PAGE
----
Meanwhile, the N Line and Limited trims get a 1.6-liter turbocharged four-cylinder that makes 190 horsepower and 195 pound-feet of torque. This motor is paired to an eight-speed automatic transmission and again can be had in both FWD and AWD layouts. FWD models are rated at 26 mpg city, 32 mpg highway and 28 mpg combined; AWD models return 24/26/29.
And then there’s the Kona Electric. Again, it’s offered with two drivelines, but neither can be had with AWD, simplifying the math a bit. The Electric SE has a 133-horsepower motor mated to a 48.6 kWh battery with 197 miles of range. The Electric SEL and Limited get a larger, 201-horsepower motor paired to a 64.8 kWh battery, which Hyundai says is good for 260 miles. The smaller battery needs roughly 5 hours to charge on a level II home setup, while the larger will take about 6:15. Both batteries can be charged from 10-80% on a DC fast charger in 43 minutes.
What's the Kona like to drive?
Considering all those powertrain choices up there, the answer is “it really depends.” Front-wheel-drive models are fitted with a torsion beam suspension; AWD models get an independent multilink out back. If you want the better Kona to drive, you’ll want all-wheel drive. In general, though, every Kona impresses with a surprisingly fun driving experience highlighted by tidy body control and well-calibrated steering. It’s not quite as firmly sprung or as responsive as the first-gen Kona was, but considering its 200-pound weight gain and lack of corresponding power increase, we’re not surprised the Kona’s a little less playful than it used to be.
We’ve not yet been able to try out Hyundai’s continuously variable transmission (IVT in Hyundai parlance) on the standard 2.0-liter engine, but the new eight-speed (that replaced the old Kona’s DCT) paired to the turbo engine is more than adequate to the task. We’d like to see a bit less hesitation to downshift in around-town driving, as the Kona’s 1.6 can drone a bit with low load, but when you ask it for power (either via one of the paddle shifters or with a shove of your right foot), it’s there.
Hyundai’s mission to civilize the Kona clearly paid dividends. While it’s not whisper-quiet, the cabin is more serene than the outgoing model’s. This really shines through in the Kona Electric, which we’ve only briefly sampled so far. Without a gasoline engine to mask outside noise, it would be the most vulnerable to intrusive sound.
That brief sampling was also only the 201-horsepower version of the Kona Electric, and despite losing a whopping 103 pound-feet of torque to its new calibration, it still feels more than punchy enough to do the job. While the tire-roast torque of the last-gen Kona Electric may have been good for a grin, it didn’t add much else to the experience.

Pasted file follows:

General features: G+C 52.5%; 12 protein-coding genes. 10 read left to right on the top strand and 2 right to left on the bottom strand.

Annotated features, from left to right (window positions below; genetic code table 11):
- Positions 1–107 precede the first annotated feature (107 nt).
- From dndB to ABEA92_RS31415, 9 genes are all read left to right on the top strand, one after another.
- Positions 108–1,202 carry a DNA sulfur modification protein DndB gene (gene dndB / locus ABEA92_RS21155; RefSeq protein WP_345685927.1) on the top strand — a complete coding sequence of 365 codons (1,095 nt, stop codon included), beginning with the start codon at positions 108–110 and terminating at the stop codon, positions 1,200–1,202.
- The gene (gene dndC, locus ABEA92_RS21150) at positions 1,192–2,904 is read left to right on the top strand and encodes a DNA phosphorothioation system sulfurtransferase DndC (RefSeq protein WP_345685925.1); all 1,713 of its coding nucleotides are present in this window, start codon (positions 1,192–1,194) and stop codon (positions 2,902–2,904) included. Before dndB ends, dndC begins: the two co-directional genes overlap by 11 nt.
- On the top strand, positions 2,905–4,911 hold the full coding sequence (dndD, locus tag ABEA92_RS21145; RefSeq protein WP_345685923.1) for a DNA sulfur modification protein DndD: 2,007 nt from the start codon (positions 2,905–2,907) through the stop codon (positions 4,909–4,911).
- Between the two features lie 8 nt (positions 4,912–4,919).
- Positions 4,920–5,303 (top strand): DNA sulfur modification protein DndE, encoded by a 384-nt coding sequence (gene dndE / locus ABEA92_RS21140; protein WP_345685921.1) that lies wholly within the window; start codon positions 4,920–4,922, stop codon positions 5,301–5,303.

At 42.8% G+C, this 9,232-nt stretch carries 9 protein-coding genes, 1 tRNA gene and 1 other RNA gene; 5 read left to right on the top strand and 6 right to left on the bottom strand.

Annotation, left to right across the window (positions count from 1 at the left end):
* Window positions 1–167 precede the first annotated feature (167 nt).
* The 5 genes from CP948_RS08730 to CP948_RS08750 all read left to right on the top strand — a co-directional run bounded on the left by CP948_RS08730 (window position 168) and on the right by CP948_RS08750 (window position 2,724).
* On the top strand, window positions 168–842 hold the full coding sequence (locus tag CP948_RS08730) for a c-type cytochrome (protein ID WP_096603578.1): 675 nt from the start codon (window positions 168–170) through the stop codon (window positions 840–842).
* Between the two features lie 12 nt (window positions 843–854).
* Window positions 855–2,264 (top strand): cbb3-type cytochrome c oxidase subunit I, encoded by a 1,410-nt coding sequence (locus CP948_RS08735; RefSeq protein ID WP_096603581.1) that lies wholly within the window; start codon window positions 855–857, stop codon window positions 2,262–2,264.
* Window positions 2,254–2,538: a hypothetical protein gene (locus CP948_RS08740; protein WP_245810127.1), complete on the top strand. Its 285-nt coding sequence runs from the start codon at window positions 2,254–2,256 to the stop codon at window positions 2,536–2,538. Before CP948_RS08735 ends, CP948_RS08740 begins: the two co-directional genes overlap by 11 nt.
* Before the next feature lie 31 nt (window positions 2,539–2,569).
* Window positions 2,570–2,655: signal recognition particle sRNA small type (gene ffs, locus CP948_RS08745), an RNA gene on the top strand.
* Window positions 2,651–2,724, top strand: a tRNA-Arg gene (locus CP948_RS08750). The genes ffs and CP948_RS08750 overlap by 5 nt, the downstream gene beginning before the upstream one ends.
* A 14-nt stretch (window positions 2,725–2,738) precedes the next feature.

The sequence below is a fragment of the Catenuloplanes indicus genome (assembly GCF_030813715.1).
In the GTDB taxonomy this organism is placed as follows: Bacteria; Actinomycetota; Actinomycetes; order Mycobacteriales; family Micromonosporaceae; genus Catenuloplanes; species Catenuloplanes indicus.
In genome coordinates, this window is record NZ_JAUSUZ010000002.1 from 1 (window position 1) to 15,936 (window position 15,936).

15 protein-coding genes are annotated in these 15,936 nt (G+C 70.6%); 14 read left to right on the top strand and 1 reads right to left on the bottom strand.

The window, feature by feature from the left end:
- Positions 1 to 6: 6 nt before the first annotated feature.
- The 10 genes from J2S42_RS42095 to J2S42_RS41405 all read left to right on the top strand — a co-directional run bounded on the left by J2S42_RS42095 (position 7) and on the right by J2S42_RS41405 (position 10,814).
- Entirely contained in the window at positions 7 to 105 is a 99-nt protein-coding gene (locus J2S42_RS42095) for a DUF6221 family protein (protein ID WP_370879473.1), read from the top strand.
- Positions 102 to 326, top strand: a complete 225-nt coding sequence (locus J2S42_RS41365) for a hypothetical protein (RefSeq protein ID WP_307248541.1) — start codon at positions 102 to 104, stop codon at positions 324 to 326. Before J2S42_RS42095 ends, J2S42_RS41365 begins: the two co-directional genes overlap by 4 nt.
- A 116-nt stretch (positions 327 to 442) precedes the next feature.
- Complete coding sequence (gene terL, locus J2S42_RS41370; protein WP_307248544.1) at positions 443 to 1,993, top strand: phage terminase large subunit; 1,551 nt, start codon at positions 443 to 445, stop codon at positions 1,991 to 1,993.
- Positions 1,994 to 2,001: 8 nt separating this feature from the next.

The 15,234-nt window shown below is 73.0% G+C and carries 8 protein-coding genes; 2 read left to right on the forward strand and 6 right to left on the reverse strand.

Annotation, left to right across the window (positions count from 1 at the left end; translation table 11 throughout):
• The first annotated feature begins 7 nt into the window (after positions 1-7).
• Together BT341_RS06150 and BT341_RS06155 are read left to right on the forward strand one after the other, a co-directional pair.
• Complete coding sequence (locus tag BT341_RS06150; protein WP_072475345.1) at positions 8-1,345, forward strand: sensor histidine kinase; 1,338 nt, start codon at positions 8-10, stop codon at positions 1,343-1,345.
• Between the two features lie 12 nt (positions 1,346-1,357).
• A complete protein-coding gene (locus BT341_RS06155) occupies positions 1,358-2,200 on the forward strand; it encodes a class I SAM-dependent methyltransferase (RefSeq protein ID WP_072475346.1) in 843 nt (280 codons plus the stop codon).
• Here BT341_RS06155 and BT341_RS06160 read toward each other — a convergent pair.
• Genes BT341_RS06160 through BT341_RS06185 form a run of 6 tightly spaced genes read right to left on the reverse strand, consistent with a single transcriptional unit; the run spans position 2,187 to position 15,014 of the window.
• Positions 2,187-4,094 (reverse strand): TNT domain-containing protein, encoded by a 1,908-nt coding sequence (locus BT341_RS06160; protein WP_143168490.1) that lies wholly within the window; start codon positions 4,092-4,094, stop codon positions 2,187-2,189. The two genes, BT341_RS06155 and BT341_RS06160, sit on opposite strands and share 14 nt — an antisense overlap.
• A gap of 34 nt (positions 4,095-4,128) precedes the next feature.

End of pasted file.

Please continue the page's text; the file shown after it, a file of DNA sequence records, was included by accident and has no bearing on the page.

What other Hyundai Kona reviews can I read?
Our first and most complete review of what it's like to drive the new Kona, plus details about its design, engineering and all that's new.
We didn't get as much time behind the wheel of the new Electric, but here you'll find our initial impressions plus all of the details about its new electric motor and battery lineup.
What is the 2024 Kona price?
Pricing for the 2024 Kona SE starts at $25,435. For that, you get front-wheel drive, the 147-horsepower 2.0-liter engine and the standard 12.3-inch infotainment unit with wireless Android Auto and Apple CarPlay.
The SEL ups the interior materials (leather on the shift knob and wheel, for example) and adds second-row climate controls. It can also be equipped with a $2,200 Convenience Package that also adds a power driver's seat, heated front seats, and wireless charging.
The N-Line and Limited come with the turbo 1.6-liter engine and the 12.3-inch digital cluster replaces the 4.2-inch unit from the SE and SEL. The N-Line gets you a sporty look, including flashy wheels and a gnarly spoiler, but no actual performance upgrades. The Limited model focuses more on creature comforts and a toned-down, more elegant looking exterior.
No matter what trim you choose, AWD works out to a $1,500 option. You can find a full rundown of added features for the other trims here on Autoblog.
N Line: $31,985 (pictured in red below)
Limited: $32,985 (pictured in green below)
For the most part, the Kona Electric should follow the standard Kona. Full equipment and pricing information are expected closer to its launch late in 2023.
What are the Kona safety ratings and driver assistance features?
Every Kona comes standard with forward collision warning with pedestrian detection and automatic emergency braking, lane-keeping assist, blind-spot and rear cross-traffic warning, and a driver inattention warning system. Adaptive cruise control with stop-and-go capability is standard on the Limited. These systems are some of the best-executed on the market.
The 2024 Kona is too new to have been crash tested by either the government or the Insurance Institute for Highway Safety. The outgoing model was highly rated by IIHS, earning “Good” scores in all of its crash tests.